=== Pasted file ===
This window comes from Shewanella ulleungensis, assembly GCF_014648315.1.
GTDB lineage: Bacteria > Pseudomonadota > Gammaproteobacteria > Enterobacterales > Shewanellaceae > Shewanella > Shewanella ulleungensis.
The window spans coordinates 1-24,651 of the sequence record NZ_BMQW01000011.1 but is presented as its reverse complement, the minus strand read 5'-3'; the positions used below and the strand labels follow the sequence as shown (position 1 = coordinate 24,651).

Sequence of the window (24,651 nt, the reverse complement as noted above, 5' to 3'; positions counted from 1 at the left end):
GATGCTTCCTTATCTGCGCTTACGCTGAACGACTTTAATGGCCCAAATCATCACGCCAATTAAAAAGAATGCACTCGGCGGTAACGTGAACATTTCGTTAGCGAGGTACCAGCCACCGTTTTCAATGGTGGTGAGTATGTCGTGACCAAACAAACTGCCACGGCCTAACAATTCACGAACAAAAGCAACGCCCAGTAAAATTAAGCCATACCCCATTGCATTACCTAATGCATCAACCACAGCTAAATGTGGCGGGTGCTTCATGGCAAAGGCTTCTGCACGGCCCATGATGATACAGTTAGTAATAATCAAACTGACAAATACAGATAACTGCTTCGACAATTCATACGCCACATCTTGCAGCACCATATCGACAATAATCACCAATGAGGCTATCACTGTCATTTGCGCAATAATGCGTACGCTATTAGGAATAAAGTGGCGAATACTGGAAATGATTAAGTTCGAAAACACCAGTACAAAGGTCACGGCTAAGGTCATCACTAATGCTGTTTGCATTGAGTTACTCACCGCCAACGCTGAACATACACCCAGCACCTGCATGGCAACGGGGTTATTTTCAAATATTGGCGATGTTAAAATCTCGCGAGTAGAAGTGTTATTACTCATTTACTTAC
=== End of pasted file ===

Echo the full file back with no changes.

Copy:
This window comes from Shewanella ulleungensis, assembly GCF_014648315.1.
GTDB lineage: Bacteria > Pseudomonadota > Gammaproteobacteria > Enterobacterales > Shewanellaceae > Shewanella > Shewanella ulleungensis.
The window spans coordinates 1-24,651 of the sequence record NZ_BMQW01000011.1 but is presented as its reverse complement, the minus strand read 5'-3'; the positions used below and the strand labels follow the sequence as shown (position 1 = coordinate 24,651).

Sequence of the window (24,651 nt, the reverse complement as noted above, 5' to 3'; positions counted from 1 at the left end):
GATGCTTCCTTATCTGCGCTTACGCTGAACGACTTTAATGGCCCAAATCATCACGCCAATTAAAAAGAATGCACTCGGCGGTAACGTGAACATTTCGTTAGCGAGGTACCAGCCACCGTTTTCAATGGTGGTGAGTATGTCGTGACCAAACAAACTGCCACGGCCTAACAATTCACGAACAAAAGCAACGCCCAGTAAAATTAAGCCATACCCCATTGCATTACCTAATGCATCAACCACAGCTAAATGTGGCGGGTGCTTCATGGCAAAGGCTTCTGCACGGCCCATGATGATACAGTTAGTAATAATCAAACTGACAAATACAGATAACTGCTTCGACAATTCATACGCCACATCTTGCAGCACCATATCGACAATAATCACCAATGAGGCTATCACTGTCATTTGCGCAATAATGCGTACGCTATTAGGAATAAAGTGGCGAATACTGGAAATGATTAAGTTCGAAAACACCAGTACAAAGGTCACGGCTAAGGTCATCACTAATGCTGTTTGCATTGAGTTACTCACCGCCAACGCTGAACATACACCCAGCACCTGCATGGCAACGGGGTTATTTTCAAATATTGGCGATGTTAAAATCTCGCGAGTAGAAGTGTTATTACTCATTTACTTAC